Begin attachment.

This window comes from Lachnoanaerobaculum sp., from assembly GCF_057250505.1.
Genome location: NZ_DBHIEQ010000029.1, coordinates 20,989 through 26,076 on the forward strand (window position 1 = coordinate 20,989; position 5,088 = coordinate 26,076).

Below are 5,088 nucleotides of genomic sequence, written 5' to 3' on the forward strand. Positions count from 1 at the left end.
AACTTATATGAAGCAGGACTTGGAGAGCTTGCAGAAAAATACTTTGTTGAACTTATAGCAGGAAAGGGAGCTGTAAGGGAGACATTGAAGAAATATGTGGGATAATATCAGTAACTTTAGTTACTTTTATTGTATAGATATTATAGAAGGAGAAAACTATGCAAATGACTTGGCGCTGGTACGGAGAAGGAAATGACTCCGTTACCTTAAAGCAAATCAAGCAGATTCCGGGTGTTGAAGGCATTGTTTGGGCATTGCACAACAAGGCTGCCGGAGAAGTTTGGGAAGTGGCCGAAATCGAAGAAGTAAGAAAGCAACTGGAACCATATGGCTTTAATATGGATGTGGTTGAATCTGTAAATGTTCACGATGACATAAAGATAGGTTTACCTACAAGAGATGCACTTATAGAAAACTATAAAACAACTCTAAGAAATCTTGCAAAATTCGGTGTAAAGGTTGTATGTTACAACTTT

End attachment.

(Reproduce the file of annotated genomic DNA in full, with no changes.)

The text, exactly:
This window comes from Lachnoanaerobaculum sp., from assembly GCF_057250505.1.
Genome location: NZ_DBHIEQ010000029.1, coordinates 20,989 through 26,076 on the forward strand (window position 1 = coordinate 20,989; position 5,088 = coordinate 26,076).

Below are 5,088 nucleotides of genomic sequence, written 5' to 3' on the forward strand. Positions count from 1 at the left end.
AACTTATATGAAGCAGGACTTGGAGAGCTTGCAGAAAAATACTTTGTTGAACTTATAGCAGGAAAGGGAGCTGTAAGGGAGACATTGAAGAAATATGTGGGATAATATCAGTAACTTTAGTTACTTTTATTGTATAGATATTATAGAAGGAGAAAACTATGCAAATGACTTGGCGCTGGTACGGAGAAGGAAATGACTCCGTTACCTTAAAGCAAATCAAGCAGATTCCGGGTGTTGAAGGCATTGTTTGGGCATTGCACAACAAGGCTGCCGGAGAAGTTTGGGAAGTGGCCGAAATCGAAGAAGTAAGAAAGCAACTGGAACCATATGGCTTTAATATGGATGTGGTTGAATCTGTAAATGTTCACGATGACATAAAGATAGGTTTACCTACAAGAGATGCACTTATAGAAAACTATAAAACAACTCTAAGAAATCTTGCAAAATTCGGTGTAAAGGTTGTATGTTACAACTTT